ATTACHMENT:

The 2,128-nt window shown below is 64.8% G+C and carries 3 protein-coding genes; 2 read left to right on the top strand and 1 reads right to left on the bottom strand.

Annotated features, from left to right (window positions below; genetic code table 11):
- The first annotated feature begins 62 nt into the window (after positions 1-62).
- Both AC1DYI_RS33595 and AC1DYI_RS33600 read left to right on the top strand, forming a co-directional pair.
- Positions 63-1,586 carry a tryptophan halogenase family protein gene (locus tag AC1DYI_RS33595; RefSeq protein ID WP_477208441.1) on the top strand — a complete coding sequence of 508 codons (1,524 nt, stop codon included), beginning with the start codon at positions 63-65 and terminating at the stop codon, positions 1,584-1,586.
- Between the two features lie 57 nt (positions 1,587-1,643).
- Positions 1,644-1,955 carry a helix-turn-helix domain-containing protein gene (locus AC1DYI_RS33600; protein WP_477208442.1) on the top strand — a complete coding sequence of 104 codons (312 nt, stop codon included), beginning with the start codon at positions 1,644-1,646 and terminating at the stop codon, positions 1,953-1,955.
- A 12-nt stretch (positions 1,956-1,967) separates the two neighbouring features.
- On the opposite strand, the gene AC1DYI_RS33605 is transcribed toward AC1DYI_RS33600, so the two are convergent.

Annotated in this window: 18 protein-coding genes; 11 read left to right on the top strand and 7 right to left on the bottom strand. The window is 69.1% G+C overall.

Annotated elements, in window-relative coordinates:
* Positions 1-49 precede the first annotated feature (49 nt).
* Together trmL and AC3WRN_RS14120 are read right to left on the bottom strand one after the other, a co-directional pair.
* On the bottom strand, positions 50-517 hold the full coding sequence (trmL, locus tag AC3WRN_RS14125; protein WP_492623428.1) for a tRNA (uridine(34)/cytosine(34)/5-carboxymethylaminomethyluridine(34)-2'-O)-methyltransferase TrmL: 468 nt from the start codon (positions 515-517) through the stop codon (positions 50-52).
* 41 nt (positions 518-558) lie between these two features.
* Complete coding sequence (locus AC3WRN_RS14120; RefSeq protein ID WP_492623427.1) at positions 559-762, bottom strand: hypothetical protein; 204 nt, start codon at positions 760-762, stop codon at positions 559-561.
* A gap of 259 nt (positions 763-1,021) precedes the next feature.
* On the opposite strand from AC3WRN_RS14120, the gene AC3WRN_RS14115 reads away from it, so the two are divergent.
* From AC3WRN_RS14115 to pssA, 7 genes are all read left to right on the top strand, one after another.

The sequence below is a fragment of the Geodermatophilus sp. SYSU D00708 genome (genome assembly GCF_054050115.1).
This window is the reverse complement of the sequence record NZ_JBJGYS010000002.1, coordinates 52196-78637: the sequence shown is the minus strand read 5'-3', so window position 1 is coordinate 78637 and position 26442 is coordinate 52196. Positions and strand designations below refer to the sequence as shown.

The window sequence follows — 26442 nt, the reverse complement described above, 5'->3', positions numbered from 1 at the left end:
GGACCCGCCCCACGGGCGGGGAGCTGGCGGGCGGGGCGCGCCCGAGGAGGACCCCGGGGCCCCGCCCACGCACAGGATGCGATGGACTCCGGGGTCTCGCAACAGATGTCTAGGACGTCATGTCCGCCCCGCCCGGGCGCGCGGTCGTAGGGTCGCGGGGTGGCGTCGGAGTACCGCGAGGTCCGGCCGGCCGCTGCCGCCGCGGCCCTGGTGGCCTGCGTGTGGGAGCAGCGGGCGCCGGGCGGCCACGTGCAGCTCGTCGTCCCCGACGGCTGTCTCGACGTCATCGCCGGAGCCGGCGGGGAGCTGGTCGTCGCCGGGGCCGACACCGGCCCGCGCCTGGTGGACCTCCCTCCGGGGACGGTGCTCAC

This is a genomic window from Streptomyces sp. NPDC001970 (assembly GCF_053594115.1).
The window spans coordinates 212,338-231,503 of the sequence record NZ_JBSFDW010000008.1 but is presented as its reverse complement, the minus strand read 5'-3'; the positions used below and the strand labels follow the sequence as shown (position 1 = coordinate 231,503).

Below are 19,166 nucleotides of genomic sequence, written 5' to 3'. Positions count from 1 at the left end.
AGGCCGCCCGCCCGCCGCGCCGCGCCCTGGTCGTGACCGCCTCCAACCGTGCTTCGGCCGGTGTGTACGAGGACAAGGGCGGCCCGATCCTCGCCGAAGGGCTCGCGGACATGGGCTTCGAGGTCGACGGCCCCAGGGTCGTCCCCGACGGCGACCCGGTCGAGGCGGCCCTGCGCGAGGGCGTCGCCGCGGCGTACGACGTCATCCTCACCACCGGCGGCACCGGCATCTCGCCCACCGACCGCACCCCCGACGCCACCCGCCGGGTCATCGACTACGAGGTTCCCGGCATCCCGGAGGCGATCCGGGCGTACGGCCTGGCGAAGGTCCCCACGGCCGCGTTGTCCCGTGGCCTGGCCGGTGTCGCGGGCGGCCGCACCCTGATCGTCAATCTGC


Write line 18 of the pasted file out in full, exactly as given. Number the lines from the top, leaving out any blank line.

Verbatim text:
* On the opposite strand from AC3WRN_RS14120, the gene AC3WRN_RS14115 reads away from it, so the two are divergent.